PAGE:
The imposition of economic sanctions meant that Venezuela would not be able to refinance its hefty debt burden, and that would likely add to investor concern about the Venezuelan currency. In an effort to ease the situation Maduro had announced that his government would be issuing nearly $US6 billion of petros a cryptocurrency and there were plans to issue 100 million petros, backed by 100 million barrels of oil reserves.

A pre-sale of the new "petro" cryptocurrency is to begin on Feb. 20 according to the President. Maduro’s hope is that the move would help raise hard currency and evade the financial sanctions. But the plan has been criticized by the opposition controlled Parliament which outlawed the "petro" cryptocurrency calling it an effort to illegally mortgage the cash-strapped country's oil reserves.

The government had ordered some 214 supermarkets owned by 26 chains to drop their prices according to a report in the pro-government newspaper Ultimas Noticias. The announcement led to mobs outside some Caracas supermarkets creating chaos as desperate Venezuelans leapt at the chance to buy cheaper food as the country’s worsening economy caused severe shortages. The move could be self defeating as the supermarkets were likely to stop stocking items that had to be sold at the lower prices.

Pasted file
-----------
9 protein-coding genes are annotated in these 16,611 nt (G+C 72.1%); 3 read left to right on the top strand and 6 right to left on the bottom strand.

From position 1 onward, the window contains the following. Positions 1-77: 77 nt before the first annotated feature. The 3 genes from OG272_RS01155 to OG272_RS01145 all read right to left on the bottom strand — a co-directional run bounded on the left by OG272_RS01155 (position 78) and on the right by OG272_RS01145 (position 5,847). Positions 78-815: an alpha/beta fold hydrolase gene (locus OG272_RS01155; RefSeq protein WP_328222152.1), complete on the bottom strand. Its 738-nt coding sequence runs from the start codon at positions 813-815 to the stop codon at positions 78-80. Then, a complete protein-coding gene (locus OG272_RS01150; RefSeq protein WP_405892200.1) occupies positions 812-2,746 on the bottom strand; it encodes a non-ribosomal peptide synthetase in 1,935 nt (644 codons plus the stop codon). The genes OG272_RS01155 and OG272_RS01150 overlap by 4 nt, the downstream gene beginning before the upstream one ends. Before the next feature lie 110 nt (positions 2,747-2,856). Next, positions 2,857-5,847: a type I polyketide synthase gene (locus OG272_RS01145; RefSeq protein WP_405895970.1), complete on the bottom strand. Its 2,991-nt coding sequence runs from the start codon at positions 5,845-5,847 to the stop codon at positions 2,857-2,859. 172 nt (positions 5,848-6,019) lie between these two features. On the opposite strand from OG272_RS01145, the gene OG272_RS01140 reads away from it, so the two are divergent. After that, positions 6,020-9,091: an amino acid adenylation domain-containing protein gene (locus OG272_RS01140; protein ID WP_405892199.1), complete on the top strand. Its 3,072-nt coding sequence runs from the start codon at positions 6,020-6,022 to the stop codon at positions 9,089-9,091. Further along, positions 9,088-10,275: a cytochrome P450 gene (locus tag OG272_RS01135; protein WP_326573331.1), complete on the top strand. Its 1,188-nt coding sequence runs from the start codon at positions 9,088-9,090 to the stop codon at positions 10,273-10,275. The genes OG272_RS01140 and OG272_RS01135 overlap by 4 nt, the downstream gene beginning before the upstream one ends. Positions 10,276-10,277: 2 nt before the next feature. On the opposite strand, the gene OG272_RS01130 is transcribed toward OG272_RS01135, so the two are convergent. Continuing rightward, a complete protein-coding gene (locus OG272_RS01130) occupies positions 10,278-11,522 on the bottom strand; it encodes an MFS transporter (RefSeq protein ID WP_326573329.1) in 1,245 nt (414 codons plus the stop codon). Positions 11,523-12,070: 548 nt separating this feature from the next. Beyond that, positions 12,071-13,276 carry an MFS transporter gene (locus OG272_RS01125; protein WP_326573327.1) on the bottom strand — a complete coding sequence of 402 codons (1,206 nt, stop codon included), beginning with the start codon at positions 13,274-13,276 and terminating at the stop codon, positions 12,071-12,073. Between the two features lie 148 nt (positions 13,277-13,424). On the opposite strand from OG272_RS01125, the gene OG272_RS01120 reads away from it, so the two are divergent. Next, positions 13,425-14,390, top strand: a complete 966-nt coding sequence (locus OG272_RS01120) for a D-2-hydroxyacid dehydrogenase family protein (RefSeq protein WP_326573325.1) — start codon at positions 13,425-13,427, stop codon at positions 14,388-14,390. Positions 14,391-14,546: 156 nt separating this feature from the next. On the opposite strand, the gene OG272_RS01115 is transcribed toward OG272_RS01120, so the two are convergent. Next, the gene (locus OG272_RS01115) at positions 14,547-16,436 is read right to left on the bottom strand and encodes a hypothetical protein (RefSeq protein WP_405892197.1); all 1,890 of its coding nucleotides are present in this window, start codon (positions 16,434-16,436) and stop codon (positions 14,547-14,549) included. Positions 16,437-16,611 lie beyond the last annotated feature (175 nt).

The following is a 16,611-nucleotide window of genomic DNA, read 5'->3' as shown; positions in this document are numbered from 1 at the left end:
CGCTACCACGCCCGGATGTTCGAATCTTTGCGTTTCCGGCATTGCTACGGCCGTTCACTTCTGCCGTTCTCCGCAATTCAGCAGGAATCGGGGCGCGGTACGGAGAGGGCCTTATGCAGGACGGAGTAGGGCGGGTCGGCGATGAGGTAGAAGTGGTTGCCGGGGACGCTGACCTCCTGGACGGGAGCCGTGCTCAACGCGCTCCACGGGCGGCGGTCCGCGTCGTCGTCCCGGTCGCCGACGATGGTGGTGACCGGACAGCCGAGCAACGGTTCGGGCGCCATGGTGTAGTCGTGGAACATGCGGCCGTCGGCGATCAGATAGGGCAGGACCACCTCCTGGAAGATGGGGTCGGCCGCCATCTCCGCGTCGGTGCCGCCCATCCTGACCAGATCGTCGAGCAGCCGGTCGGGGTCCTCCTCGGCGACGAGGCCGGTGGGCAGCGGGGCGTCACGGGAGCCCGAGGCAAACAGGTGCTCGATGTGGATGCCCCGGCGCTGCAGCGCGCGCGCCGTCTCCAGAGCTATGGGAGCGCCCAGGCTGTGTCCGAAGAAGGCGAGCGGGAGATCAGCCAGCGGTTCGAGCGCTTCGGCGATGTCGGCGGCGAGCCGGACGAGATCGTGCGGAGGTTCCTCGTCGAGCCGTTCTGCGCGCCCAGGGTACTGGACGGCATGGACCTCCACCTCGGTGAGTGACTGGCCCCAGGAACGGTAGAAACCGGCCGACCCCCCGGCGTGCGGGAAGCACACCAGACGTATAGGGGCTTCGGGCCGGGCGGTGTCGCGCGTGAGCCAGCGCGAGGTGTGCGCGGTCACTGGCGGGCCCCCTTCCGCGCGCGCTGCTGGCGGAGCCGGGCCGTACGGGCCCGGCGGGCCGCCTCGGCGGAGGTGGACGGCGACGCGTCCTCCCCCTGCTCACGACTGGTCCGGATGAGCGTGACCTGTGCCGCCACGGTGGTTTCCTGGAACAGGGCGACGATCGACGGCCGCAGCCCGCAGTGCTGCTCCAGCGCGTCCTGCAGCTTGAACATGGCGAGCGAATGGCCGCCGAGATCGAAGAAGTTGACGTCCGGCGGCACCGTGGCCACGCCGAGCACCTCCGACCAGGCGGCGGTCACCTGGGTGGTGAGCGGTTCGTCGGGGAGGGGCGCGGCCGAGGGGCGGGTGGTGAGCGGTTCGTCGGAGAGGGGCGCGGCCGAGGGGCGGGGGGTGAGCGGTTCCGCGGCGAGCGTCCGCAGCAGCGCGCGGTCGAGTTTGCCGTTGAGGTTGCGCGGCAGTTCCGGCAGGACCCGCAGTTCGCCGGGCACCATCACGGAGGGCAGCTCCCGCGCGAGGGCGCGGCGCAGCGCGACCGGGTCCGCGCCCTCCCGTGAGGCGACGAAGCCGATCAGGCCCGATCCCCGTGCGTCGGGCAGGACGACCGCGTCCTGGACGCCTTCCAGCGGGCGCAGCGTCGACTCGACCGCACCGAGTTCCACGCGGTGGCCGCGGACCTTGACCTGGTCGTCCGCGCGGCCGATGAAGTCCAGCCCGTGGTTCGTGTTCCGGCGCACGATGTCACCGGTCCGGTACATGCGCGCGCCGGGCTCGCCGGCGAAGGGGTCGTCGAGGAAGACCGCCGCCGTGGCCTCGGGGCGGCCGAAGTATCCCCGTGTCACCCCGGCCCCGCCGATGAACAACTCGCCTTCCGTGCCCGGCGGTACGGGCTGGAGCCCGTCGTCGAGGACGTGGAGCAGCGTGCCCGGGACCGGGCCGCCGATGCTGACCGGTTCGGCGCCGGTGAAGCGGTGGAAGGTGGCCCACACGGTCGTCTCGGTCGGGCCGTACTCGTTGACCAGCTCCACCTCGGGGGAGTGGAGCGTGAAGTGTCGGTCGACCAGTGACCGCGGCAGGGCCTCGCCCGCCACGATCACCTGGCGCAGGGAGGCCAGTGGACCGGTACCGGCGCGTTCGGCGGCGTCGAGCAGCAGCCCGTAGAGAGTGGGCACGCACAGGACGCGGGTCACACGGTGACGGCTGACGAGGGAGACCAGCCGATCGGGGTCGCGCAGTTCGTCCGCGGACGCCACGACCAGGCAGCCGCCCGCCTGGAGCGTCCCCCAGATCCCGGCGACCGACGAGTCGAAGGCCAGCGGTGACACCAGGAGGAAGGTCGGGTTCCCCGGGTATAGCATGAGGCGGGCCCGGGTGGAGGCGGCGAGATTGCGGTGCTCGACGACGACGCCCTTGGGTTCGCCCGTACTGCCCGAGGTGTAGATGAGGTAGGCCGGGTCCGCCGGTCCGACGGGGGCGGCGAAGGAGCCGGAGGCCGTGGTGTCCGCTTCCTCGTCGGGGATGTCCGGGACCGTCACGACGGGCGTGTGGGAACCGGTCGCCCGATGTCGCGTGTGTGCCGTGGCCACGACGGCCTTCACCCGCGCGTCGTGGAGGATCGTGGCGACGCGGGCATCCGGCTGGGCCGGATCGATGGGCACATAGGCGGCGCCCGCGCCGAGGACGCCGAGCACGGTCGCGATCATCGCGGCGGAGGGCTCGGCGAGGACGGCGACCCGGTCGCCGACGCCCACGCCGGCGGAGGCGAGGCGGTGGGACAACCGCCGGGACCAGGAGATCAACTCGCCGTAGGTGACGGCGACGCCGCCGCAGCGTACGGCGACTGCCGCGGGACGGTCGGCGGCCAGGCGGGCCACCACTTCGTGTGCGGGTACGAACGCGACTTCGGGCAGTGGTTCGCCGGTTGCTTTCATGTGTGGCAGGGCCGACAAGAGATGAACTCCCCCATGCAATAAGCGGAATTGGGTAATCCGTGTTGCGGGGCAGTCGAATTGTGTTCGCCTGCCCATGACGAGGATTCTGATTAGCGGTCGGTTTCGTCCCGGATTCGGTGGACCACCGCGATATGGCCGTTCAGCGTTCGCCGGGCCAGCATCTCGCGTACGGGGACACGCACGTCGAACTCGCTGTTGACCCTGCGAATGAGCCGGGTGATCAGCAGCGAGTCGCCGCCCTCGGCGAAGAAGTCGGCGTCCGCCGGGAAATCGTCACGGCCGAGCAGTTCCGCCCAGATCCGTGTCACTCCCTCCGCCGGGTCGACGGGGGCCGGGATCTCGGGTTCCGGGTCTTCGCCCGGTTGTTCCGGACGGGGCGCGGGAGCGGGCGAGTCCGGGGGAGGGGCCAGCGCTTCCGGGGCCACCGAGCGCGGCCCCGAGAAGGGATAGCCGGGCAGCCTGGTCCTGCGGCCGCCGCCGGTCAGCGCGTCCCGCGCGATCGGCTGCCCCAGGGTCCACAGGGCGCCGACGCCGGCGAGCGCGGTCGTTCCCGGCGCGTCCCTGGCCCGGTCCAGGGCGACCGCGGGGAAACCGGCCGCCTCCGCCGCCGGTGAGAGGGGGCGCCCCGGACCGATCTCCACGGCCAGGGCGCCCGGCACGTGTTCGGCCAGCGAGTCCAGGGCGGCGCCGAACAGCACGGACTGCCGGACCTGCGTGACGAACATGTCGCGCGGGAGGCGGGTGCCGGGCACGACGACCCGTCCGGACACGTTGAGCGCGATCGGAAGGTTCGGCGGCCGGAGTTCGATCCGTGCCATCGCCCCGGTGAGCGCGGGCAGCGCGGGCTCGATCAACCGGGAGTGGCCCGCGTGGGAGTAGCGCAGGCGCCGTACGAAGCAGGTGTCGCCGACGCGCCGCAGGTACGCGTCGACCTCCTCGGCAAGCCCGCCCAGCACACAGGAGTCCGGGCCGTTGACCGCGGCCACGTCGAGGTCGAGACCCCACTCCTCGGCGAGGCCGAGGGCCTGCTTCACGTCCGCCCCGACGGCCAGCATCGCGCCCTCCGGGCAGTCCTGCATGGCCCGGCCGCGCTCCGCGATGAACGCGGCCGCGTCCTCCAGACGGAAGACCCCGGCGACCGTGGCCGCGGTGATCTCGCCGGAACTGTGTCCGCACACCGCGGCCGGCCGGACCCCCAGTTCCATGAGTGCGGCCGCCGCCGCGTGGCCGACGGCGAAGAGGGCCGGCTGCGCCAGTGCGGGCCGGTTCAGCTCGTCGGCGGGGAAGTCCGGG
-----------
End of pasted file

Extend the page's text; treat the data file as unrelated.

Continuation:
On the diplomatic front the President of Venezuela’s National Constituent Assembly accused diplomats from Canada and Brazil of meddling in Venezuelan affairs. Venezuela declared diplomats from the two countries persona non grata. Canada had responded by barring Venezuela’s top diplomat, saying the Venezuelan government was undemocratic and guilty of human rights abuses. Brazil had also taken retaliatory action saying it considered Venezuelan chargé d’affaires Gerardo Antonio Delgado Maldonado a persona non grata.

International criticism and domestic disarray have very apparently not chastened Maduro. For the moment, despite all the country’s problems, Maduro remains in control and would most likely win the next elections especially with prominent opposition leaders barred from standing as candidates. The question is whether given Rex Tillerson’s recent comments, the Trump administration is planning any move to prevent a continuation of Nicolas Maduro’s rule.